At the state level, Blaine County is located in Legislative District 25,  which currently has an all-Democratic delegation in the Idaho Legislature.  Michelle Stennett, the current minority leader of the Idaho Senate, and Wendy Jaquet, a member of the Idaho House of Representatives and a former minority leader of that body, both live in Ketchum.
According to the U.S. Census Bureau, the county has a total area of 2,661 square miles (6,890 km2), of which 2,644 square miles (6,850 km2) is land and 17 square miles (44 km2) (0.6%) is water. 
|US Decennial Census
1790–1960  1900–1990 
1990–2000  2010–2020  2020 
As of the 2000 United States Census,  there were 18,991 people, 7,780 households, and 4,839 families in the county. The population density was 7 people per square mile (3/km2). There were 12,186 housing units at an average density of 5 per square mile (2/km2). The racial makeup of the county was 90.73% White, 0.13% Black or African American, 0.33% Native American, 0.73% Asian, 0.07% Pacific Islander, 6.43% from other races, and 1.57% from two or more races. 10.69% of the population were Hispanic or Latino of any race. 17.0% were of English, 14.6% German, 10.8% Irish and 6.2% American ancestry.
There were 7,780 households, out of which 31.90% had children under the age of 18 living with them, 51.20% were married couples living together, 7.20% had a female householder with no husband present, and 37.80% were non-families. 27.30% of all households were made up of individuals, and 5.50% had someone living alone who was 65 years of age or older. The average household size was 2.40 and the average family size was 2.96.
The county population contained 24.00% under the age of 18, 7.70% from 18 to 24, 32.60% from 25 to 44, 27.90% from 45 to 64, and 7.80% who were 65 years of age or older. The median age was 37 years. For every 100 females there were 107.90 males. For every 100 females age 18 and over, there were 106.80 males.
The median income for a household in the county was $50,496, and the median income for a family was $60,037. Males had a median income of $35,949 versus $27,487 for females. The per capita income for the county was $31,346. About 4.90% of families and 7.80% of the population were below the poverty line, including 7.80% of those under age 18 and 5.30% of those age 65 or over.
As of the 2010 United States Census, there were 21,376 people, 8,823 households, and 5,575 families in the county.  The population density was 8.1 inhabitants per square mile (3.1/km2). There were 15,050 housing units at an average density of 5.7 per square mile (2.2/km2).  The racial makeup of the county was 84.9% white, 0.9% Asian, 0.6% American Indian, 0.2% black or African American, 0.1% Pacific islander, 11.8% from other races, and 1.5% from two or more races. Those of Hispanic or Latino origin made up 20.0% of the population.  In terms of ancestry, 24.1% were German, 18.8% were English, 11.4% were Irish, and 7.9% were American.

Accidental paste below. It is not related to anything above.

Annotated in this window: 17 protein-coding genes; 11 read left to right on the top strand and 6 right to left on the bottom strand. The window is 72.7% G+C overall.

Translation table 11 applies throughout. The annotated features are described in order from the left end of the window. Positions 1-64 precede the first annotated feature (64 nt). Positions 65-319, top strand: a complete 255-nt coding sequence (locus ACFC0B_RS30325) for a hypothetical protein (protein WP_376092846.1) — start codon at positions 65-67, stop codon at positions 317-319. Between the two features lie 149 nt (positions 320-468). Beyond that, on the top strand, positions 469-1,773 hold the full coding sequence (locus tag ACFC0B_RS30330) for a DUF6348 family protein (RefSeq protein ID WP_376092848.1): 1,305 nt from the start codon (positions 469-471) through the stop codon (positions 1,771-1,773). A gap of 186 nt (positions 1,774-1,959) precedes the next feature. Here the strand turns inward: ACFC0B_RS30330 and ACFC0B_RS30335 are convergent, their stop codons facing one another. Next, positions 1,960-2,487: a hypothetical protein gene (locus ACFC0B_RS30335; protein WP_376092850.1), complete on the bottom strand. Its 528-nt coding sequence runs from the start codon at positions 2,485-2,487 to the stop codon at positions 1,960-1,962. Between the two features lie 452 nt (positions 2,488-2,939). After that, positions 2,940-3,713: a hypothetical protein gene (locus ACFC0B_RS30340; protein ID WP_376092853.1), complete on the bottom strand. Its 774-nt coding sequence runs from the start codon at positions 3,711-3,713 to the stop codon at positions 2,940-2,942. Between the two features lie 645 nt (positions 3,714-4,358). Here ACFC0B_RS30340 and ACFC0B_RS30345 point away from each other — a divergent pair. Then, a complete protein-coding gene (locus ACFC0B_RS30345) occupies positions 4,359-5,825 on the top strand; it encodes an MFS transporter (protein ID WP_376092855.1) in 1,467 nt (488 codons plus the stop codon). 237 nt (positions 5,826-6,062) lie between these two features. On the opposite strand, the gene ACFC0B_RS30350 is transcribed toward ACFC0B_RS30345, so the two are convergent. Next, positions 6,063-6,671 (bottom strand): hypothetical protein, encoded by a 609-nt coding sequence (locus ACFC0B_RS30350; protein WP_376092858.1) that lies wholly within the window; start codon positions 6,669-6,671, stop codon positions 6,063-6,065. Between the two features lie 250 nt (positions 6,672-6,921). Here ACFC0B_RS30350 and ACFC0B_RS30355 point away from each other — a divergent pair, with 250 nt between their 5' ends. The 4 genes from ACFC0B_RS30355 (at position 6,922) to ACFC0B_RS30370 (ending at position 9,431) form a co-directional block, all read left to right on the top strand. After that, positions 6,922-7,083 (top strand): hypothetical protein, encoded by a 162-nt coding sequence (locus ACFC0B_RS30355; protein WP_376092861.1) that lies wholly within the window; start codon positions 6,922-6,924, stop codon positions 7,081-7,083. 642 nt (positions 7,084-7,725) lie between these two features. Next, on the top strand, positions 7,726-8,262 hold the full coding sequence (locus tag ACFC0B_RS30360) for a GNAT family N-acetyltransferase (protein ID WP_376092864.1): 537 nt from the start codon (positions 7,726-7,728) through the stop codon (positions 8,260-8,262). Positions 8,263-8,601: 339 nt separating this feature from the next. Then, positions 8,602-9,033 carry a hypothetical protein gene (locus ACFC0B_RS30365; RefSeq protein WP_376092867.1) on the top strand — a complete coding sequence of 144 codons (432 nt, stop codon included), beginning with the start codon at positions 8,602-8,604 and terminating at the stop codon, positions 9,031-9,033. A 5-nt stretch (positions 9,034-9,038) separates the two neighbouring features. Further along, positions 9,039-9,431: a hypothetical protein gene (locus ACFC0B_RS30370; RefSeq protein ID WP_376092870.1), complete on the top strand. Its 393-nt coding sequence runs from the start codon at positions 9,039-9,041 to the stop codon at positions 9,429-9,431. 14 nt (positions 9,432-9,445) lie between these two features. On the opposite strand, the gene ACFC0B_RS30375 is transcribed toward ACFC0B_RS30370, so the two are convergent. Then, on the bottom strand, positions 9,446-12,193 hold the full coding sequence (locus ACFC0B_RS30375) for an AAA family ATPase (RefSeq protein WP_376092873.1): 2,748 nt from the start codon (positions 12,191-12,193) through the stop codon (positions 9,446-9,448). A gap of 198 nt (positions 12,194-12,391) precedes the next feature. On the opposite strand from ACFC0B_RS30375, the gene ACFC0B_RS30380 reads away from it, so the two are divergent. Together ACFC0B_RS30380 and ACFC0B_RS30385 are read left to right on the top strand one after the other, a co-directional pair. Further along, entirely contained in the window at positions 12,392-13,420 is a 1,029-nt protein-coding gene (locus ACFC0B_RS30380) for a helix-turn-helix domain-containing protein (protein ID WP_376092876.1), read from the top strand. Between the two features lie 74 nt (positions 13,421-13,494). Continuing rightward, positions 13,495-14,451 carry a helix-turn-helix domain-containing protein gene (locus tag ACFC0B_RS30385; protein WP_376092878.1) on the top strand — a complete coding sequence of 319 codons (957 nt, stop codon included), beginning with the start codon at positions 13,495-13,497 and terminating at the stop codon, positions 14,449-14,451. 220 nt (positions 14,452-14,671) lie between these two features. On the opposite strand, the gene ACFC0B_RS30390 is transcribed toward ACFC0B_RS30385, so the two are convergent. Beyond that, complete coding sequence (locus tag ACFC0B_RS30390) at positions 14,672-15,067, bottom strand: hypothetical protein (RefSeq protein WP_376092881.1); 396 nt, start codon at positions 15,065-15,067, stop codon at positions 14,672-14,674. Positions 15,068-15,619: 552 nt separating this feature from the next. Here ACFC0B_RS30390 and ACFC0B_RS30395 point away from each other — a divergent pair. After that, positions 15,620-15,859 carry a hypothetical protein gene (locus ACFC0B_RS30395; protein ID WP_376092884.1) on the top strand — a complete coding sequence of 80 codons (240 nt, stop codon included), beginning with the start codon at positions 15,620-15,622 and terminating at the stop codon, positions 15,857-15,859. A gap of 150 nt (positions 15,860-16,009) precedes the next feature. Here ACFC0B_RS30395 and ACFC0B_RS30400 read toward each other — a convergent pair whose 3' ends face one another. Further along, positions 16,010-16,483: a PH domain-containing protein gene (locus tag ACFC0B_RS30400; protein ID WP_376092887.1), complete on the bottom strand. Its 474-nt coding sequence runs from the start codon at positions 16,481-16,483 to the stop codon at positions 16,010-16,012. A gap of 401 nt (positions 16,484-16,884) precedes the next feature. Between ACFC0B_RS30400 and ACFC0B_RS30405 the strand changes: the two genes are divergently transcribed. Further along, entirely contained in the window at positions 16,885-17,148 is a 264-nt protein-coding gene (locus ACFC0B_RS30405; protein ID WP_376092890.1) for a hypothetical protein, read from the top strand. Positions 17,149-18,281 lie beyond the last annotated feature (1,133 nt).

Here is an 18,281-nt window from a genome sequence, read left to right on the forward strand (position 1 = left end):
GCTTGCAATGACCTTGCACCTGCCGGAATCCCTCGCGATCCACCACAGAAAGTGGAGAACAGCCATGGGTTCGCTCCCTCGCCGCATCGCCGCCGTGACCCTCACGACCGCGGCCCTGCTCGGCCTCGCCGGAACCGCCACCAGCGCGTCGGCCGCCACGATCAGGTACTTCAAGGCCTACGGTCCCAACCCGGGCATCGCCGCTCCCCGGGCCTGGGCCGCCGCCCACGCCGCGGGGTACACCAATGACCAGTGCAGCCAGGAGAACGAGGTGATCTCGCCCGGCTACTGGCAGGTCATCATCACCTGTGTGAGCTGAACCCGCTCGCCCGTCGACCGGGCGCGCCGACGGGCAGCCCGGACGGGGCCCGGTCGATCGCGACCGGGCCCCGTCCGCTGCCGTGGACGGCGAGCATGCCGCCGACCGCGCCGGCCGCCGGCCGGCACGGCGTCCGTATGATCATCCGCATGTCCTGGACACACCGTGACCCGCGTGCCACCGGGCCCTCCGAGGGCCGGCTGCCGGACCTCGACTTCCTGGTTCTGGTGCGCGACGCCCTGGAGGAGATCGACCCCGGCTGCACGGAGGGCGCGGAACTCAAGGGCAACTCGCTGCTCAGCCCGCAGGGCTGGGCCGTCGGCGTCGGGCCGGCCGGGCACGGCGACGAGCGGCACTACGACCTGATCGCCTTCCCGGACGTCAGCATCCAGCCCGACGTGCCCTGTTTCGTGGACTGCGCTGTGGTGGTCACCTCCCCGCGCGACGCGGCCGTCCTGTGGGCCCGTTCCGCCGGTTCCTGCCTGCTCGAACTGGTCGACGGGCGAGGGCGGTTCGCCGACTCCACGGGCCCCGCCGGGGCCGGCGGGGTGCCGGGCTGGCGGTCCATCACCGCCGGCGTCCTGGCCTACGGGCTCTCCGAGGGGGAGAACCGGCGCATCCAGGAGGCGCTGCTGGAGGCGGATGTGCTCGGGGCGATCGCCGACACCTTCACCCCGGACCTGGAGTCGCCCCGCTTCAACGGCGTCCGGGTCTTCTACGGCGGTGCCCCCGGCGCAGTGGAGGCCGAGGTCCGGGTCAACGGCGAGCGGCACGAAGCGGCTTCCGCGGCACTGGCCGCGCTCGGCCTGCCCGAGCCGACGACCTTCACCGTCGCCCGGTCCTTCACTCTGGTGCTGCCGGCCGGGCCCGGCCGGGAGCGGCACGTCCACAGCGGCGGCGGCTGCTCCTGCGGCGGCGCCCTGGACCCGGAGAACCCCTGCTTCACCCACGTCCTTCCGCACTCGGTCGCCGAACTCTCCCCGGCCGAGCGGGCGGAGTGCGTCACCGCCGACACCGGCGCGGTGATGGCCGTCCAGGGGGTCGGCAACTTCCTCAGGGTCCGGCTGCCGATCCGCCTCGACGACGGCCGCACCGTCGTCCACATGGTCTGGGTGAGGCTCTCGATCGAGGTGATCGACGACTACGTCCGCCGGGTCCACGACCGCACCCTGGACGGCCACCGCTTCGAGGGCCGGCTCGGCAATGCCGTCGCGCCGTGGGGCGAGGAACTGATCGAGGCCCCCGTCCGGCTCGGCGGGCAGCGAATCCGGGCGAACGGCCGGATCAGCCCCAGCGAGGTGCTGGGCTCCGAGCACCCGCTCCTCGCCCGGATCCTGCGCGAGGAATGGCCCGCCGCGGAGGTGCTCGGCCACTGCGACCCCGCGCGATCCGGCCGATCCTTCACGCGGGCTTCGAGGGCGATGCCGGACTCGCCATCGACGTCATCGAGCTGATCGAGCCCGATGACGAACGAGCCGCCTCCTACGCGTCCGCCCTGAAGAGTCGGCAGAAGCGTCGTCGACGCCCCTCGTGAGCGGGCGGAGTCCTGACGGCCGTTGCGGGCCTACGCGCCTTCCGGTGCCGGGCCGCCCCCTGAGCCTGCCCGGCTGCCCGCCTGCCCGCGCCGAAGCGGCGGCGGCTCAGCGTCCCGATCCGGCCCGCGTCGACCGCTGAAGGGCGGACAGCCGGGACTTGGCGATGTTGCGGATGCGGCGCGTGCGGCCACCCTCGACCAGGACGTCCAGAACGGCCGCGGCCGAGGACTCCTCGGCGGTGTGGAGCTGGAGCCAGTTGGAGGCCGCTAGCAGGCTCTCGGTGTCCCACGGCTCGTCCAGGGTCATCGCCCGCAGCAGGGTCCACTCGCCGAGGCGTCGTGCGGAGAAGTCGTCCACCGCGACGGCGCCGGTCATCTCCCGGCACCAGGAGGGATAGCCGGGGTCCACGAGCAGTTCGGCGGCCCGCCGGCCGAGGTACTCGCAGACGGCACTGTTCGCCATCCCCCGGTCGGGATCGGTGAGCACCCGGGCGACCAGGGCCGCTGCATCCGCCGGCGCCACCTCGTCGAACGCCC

Of the 8,823 households, 32.1% had children under the age of 18 living with them, 51.8% were married couples living together, 7.3% had a female householder with no husband present, 36.8% were non-families, and 28.7% of all households were made up of individuals. The average household size was 2.39 and the average family size was 2.99. The median age was 40.4 years. 
The median income for a household in the county was $61,854 and the median income for a family was $73,929. Males had a median income of $48,036 versus $37,603 for females. The per capita income for the county was $32,656. About 4.9% of families and 9.3% of the population were below the poverty line, including 10.9% of those under age 18 and 8.2% of those age 65 or over. 
All but one public school in the county is administered by the Blaine County School District.  There are two public high schools in the county, Wood River High School in Hailey, and Carey High School in Carey. Syringa Mountain School is the first charter school to be approved in Blaine County; it opened in 2014.  The rural Yale area in the county's southeastern panhandle is served by schools in neighboring Minidoka County. 
Private schools include Community School in Sun Valley and The Sage School in Hailey.
The College of Southern Idaho, a community college based in Twin Falls, operates an off-campus outreach center in Hailey. 
Blaine County hosts Wagon Days, Trailing of the Sheep Festival, Sun Valley Harvest Festival, and the Sun Valley for the Arts Wine Auction, among other events.
The Blaine County Fair is an annual summer event. 
BLAINE COUNTY IDAHO Latitude and Longitude:
43°23′N 113°59′W / 43.39°N 113.98°W